Mount Hope Farm is a property owned by The Mount Hope Trust. It is used for weddings and events, but the grounds are open to the public for jogging and walking. Most of the paths are paved at Mount Hope. From the parking area I followed the main path easterly through an area of woods which open to a large field on the left. The field was full of robins, so many so that I could not count them. That’s got to be a sign that spring is really right around the corner. On the right there are a few areas to sneak a peek at the bay. When the path split, I took a right and followed the path around Church Cove until I reached Cove Cabin. The views of Mount Hope Bay are spectacular here. But beware of a windy day. Although it was the first day of spring it still felt like winter by the water. I then retraced my steps back to the split and decided to go straight, then right onto a grass path, then left onto a path that took me out to between the two ponds. Here I saw many birds, ducks, and geese. I then continued along the paved path again towards the main complex of the farm before turning left on a path back to the parking area. I did run into several people here walking dogs.

Trail map can be found at: Mount Hope Farm

Pond Reflections

Pond Reflections

McIntosh – Bristol


This was a nice and short walk. This Audubon property is where their educational center is located. It is a small stretch of land between Hope Street and where the Warren River meets Narragansett Bay. From the parking lot I followed the path around to the back of the building and then followed the stone dust path to the left through a large open field. At the bottom of the hill I then turned left onto a boardwalk that goes through some wooded area. After crossing the bike path the boardwalk continues through areas of marsh where I could hear plenty of rustling from birds. At the end of the boardwalk there is a nice view of the bay. I retraced my steps on the way back.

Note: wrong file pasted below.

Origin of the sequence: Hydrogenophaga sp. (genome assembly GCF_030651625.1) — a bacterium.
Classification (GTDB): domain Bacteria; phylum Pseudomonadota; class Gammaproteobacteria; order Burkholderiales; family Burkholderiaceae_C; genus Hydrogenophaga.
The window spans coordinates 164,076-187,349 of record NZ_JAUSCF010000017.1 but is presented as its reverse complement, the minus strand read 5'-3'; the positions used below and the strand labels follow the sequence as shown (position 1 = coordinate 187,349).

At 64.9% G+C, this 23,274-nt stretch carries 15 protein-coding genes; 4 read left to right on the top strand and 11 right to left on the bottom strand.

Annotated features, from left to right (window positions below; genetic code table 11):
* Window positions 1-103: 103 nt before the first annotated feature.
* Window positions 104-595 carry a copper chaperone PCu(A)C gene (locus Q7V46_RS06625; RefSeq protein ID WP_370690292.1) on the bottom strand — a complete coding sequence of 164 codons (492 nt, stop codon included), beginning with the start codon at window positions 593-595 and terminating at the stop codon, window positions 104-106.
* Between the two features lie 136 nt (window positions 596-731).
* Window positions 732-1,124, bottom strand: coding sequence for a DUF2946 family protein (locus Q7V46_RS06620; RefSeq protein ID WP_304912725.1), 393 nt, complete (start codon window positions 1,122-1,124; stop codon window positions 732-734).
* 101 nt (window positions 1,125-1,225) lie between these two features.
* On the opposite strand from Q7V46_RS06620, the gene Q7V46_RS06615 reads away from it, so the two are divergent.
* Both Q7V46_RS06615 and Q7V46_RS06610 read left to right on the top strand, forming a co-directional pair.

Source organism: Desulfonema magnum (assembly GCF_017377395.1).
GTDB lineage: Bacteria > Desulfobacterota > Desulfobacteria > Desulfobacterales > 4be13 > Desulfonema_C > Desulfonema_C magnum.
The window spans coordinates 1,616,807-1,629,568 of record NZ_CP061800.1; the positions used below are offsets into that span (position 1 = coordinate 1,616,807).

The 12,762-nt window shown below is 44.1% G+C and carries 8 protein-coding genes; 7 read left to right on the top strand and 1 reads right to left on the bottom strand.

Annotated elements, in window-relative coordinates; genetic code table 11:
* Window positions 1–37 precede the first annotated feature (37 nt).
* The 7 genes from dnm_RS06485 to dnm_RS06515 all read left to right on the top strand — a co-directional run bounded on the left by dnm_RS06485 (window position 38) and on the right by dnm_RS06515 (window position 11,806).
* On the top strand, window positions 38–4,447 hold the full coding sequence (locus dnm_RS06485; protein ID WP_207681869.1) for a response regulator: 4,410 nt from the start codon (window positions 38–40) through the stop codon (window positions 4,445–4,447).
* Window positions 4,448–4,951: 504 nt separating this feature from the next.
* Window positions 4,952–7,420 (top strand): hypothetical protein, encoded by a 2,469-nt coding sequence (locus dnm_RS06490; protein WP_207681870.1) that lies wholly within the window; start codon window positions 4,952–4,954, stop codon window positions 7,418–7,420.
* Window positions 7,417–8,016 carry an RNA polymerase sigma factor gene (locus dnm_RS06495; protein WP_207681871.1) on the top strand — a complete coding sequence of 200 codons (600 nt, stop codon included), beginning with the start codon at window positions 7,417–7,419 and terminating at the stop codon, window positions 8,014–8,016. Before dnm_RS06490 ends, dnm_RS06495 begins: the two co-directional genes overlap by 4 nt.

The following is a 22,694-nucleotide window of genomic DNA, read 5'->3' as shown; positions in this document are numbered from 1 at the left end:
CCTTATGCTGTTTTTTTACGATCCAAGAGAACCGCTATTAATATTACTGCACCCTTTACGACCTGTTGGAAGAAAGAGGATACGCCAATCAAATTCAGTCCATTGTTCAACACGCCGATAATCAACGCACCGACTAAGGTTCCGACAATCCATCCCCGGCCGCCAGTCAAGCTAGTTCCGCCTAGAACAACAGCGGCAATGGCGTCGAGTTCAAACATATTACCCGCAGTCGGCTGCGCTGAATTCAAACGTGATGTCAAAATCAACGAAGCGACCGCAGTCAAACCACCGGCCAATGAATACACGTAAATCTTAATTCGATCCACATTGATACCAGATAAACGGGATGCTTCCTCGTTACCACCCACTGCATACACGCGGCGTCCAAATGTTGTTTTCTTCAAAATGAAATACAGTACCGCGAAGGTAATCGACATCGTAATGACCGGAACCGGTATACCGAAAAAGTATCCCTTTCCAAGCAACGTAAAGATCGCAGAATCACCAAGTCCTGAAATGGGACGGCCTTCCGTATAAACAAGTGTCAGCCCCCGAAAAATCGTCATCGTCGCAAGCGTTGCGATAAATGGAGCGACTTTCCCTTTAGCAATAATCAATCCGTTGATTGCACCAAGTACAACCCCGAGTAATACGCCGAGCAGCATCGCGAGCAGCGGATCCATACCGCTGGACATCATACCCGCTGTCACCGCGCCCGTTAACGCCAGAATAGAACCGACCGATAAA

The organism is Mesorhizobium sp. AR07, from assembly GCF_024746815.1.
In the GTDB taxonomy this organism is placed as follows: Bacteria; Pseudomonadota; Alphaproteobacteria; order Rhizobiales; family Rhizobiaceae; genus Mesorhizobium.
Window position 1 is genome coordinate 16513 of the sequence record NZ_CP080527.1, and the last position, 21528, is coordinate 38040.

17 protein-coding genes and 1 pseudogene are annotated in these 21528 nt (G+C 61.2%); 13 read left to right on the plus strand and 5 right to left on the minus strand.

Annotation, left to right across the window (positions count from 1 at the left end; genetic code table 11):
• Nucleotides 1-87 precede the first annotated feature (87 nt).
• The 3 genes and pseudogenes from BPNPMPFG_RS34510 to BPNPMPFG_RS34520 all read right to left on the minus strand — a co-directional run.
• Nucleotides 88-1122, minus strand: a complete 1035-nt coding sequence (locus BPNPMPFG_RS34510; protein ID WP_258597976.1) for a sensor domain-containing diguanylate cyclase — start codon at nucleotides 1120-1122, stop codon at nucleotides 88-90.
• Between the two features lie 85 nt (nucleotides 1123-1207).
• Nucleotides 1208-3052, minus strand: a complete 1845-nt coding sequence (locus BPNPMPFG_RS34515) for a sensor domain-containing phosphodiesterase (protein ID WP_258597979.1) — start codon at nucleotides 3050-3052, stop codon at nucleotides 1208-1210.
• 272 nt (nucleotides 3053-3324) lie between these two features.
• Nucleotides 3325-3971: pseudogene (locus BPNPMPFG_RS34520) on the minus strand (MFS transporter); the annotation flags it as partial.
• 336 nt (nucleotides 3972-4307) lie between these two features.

More info & trail map can be found at: McIntosh

Narragansett Bay From McIntosh

Narragansett Bay From McIntosh

Neutaconkanut Hill – Providence

  • Neutaconkanut Hill
  • Plainfield Street, Providence, RI
  • Trailhead: 41°48’40.99″N, 71°27’45.71″W
  • First Time Hiked: March 17, 2013
  • Last Time Hiked: March 28, 2020
  • Approximate distance hiked: 1.8 miles
  • Moderate with some significant elevation.



Providence is a bustling New England city with miles and miles of blocks of brick buildings, mills, and tenement houses.In the western end of the city a large tract of land is preserved as open space. When you are on the trails of Neutaconkanut Hill you soon forget that you are still in fact in the city. The hill once served as the northwestern boundary of Providence as agreed upon by the founder of Rhode Island, Roger Williams, and the Native Americans. Starting at the parking area by the Recreation Center on Plainfield Street, first follow the orange blazed trail into the woods. You will soon come to a trail intersection. Turn left onto the red blazed Pond Trail. You will first soon King Pond below to the left before coming to the Great Stone Steps. This stretch is very steep and can be difficult. Just beyond the top of the hill is a four way intersection. Turn left onto the orange blazed trail. It will eventually come the first of several outlooks. From this side of the hill on clear days you will be offered sweeping views to the southeast. A glimpse of the Easy Bay and Newport is possible during the weather conditions. After a quick stop at the outlook continue along the orange blazed trail to the Pinnacle Boardwalk. There is a nice bench here to take a quick break. Continuing to follow the orange blazed trail will lead you next to the remains of two Camaros. This site is a testament to how nature reclaims the land and objects left there. The trail then wraps to the left. A trail to the right leads down a steep bank and over a stream. For this hike do not take that turn, continue straight and follow the straight, level trail that descends slightly downhill. The trail then turns to the right a bit and winds towards the King Monument, named after the family who donated the land. After the monument, look for the blue trail on the left. Follow the blue trail in its entirety. The trail winds through the hillside offering another (unmarked) overlook near its southern most bend before looping back to the north passing well above an area of swamp to the left. At the end of the trail turn left onto the orange blazed trail and follow it to the road. Across the road is a meadow, walk through this area to a set of rock outcrops. From these outcrops is an impressive view of Downtown Providence. There is also the ruins of a bandstand here. In the early to mid 20th century this spot was used for concerts and gatherings. Make your way down the hill to the road below. Along the timber guardrail is an opening that leads to the WPA (Works Progress Administration) steps and path that will lead you down to the bottom of the hill to the park and ball fields by the parking area.